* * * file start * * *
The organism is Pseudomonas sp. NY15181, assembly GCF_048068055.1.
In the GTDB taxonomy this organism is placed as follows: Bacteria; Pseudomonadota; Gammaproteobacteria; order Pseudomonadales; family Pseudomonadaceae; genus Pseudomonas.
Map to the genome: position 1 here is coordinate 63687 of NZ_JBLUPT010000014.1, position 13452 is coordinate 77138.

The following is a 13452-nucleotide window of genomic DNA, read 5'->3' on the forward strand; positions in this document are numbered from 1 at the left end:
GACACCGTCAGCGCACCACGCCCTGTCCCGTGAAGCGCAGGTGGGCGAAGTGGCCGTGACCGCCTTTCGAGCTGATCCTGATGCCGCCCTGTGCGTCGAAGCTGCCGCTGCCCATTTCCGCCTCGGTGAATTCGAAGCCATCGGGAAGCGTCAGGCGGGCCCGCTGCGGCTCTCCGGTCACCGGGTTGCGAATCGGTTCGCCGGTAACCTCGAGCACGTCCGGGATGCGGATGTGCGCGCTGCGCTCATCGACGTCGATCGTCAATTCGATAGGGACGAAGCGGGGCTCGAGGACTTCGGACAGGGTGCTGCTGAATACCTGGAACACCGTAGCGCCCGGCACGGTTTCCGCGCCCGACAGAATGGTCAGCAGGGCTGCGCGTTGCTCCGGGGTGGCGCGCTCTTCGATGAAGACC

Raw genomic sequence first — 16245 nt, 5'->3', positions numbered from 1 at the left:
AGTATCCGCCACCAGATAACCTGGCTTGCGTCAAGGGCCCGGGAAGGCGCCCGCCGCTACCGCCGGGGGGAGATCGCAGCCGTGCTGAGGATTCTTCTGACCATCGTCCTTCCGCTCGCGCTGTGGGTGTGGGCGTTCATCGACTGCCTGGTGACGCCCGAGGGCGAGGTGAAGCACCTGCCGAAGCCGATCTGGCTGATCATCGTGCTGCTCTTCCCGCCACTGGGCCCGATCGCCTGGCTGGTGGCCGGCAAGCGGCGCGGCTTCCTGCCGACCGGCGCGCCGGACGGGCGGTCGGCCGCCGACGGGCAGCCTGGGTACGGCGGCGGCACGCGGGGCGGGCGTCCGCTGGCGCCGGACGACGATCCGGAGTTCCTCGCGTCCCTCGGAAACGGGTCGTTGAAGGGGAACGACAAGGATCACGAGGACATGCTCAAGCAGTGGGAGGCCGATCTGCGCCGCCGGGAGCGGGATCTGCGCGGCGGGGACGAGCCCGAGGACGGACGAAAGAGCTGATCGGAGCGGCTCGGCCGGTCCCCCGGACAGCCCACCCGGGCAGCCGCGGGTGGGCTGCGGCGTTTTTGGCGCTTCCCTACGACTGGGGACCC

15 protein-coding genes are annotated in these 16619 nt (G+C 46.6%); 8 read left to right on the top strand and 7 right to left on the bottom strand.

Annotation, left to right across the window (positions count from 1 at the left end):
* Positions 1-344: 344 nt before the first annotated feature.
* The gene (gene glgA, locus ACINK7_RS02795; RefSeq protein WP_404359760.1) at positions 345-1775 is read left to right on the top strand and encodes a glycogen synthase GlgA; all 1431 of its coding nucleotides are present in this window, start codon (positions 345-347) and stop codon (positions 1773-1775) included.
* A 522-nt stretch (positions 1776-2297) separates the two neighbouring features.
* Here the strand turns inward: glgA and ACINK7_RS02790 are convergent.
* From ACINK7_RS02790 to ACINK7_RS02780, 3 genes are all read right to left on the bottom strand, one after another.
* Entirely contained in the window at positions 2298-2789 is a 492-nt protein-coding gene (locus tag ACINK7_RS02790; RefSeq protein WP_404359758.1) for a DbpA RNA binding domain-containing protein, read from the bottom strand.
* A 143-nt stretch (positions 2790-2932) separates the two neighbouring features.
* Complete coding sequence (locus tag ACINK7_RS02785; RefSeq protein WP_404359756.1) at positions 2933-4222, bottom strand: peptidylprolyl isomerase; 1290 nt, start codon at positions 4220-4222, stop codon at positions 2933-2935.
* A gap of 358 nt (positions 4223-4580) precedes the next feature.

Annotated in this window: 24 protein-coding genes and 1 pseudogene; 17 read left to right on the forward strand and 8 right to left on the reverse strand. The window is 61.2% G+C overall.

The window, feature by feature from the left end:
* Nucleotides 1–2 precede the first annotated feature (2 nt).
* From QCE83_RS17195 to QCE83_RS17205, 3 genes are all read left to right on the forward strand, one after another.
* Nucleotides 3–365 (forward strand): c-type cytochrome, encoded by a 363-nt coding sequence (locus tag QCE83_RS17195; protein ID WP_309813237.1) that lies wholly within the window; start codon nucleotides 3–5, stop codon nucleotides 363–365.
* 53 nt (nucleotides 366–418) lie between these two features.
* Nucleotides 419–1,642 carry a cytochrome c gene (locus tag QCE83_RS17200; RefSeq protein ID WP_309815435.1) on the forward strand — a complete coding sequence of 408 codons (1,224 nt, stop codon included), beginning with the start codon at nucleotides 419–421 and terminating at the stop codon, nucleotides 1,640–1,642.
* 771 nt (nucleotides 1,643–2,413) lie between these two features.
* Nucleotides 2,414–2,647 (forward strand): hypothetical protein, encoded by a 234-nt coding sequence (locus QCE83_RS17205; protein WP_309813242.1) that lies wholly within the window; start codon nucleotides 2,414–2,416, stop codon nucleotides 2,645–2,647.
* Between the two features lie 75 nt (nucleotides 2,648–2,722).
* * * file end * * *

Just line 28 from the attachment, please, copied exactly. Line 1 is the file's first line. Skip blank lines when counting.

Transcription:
* Between the two features lie 75 nt (nucleotides 2,648–2,722).